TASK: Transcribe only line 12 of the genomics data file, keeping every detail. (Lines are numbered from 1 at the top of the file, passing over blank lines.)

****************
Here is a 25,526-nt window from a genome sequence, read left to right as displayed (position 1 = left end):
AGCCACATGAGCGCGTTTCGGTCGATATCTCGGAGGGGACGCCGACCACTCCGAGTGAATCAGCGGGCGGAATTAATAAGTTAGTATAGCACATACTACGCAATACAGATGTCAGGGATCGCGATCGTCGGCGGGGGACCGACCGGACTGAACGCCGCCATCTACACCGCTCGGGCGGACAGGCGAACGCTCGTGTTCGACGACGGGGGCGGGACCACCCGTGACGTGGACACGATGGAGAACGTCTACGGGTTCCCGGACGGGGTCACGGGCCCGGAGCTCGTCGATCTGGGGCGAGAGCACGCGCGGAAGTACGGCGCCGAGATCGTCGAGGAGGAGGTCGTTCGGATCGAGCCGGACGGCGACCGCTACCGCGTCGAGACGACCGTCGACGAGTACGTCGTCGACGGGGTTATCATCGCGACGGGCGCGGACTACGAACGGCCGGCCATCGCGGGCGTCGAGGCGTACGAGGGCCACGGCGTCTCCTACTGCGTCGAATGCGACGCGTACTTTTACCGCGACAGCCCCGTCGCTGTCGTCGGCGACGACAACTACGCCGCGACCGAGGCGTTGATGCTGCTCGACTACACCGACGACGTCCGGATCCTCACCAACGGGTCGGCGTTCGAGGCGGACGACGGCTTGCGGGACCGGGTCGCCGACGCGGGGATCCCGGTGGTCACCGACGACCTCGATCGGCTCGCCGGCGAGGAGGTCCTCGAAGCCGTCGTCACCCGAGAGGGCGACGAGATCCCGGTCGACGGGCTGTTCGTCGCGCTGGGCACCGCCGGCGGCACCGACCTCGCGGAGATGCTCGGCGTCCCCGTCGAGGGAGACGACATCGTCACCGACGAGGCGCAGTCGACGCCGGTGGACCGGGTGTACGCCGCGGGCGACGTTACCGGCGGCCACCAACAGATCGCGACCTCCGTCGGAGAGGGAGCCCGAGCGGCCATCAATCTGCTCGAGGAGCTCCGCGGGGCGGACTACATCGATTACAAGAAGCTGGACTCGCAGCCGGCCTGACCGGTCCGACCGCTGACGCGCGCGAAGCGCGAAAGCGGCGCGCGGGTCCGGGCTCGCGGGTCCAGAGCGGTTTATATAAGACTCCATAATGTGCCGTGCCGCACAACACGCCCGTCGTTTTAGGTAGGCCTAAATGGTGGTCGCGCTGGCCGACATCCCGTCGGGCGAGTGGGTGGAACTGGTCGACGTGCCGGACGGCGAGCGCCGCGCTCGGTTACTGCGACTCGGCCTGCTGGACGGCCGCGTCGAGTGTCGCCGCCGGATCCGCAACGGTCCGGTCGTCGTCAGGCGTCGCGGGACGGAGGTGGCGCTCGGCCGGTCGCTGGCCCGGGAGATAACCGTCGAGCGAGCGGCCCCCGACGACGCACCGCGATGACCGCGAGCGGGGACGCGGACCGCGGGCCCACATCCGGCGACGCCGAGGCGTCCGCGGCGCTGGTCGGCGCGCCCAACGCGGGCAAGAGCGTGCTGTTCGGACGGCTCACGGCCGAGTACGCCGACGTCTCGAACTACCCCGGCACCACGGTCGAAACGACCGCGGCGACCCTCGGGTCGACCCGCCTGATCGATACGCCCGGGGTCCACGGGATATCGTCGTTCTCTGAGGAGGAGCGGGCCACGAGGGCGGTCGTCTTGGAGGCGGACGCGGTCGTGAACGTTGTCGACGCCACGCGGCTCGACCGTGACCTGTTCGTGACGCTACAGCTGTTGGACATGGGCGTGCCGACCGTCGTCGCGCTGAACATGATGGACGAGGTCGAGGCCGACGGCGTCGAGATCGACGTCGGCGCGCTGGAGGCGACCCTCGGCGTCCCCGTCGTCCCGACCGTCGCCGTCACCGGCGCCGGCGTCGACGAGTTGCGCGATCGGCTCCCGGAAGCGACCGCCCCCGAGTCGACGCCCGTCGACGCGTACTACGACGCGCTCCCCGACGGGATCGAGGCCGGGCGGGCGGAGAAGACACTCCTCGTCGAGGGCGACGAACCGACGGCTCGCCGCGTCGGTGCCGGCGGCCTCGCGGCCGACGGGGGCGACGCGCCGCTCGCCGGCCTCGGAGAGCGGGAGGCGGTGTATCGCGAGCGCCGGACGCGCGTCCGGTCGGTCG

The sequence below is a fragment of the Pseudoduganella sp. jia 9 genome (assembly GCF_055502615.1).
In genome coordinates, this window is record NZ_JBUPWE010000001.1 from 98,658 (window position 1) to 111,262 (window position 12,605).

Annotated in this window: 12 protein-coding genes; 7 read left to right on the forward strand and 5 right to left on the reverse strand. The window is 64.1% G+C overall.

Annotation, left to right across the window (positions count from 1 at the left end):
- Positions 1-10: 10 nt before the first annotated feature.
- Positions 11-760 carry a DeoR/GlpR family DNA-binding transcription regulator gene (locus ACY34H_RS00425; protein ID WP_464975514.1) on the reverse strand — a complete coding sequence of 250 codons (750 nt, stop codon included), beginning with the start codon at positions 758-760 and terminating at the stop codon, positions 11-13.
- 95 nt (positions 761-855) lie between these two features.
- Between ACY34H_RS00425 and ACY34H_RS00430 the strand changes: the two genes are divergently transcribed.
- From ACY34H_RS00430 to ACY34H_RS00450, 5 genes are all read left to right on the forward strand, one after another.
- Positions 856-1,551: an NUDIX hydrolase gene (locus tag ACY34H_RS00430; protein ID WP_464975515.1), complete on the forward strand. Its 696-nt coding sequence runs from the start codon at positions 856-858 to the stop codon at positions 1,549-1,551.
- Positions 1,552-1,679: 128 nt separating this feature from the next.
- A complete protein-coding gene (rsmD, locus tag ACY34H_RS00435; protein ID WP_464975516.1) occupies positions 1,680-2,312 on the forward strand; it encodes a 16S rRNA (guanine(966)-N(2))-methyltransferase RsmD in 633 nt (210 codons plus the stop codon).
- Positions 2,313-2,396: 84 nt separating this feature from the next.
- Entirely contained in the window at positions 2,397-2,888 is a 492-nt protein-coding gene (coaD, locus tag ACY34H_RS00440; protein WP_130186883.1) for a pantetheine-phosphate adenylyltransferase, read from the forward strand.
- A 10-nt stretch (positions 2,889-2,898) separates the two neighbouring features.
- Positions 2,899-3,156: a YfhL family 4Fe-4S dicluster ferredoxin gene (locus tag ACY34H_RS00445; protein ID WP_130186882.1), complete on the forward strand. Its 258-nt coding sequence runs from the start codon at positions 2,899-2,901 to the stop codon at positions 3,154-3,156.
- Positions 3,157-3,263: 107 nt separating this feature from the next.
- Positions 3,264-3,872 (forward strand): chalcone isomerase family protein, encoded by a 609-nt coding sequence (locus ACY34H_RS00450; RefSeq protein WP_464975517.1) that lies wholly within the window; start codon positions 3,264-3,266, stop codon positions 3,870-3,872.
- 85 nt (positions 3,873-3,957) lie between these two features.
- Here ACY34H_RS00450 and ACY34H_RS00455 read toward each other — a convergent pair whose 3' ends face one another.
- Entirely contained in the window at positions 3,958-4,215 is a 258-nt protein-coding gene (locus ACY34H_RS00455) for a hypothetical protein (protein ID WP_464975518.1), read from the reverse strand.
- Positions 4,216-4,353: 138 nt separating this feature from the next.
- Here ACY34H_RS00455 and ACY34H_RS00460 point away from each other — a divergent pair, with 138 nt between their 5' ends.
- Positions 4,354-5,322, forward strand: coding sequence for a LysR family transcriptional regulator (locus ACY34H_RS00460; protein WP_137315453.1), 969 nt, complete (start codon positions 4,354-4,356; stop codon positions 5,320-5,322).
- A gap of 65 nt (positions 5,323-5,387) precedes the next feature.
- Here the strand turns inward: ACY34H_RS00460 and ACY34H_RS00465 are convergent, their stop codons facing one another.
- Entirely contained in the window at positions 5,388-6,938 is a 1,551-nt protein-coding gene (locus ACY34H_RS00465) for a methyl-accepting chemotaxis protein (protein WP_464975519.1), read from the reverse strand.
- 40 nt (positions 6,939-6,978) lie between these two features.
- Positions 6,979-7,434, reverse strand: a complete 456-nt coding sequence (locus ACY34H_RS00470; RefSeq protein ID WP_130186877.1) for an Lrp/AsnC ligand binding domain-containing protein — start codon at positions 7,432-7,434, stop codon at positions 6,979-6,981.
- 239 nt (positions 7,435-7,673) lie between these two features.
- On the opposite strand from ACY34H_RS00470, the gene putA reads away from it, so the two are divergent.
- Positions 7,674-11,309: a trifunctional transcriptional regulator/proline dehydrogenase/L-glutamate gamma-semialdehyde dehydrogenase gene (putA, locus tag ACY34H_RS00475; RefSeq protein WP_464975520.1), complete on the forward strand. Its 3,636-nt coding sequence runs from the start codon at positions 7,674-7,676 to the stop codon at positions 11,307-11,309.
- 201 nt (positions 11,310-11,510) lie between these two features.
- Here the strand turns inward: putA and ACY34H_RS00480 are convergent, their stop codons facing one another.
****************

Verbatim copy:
- Positions 856-1,551: an NUDIX hydrolase gene (locus tag ACY34H_RS00430; protein ID WP_464975515.1), complete on the forward strand. Its 696-nt coding sequence runs from the start codon at positions 856-858 to the stop codon at positions 1,549-1,551.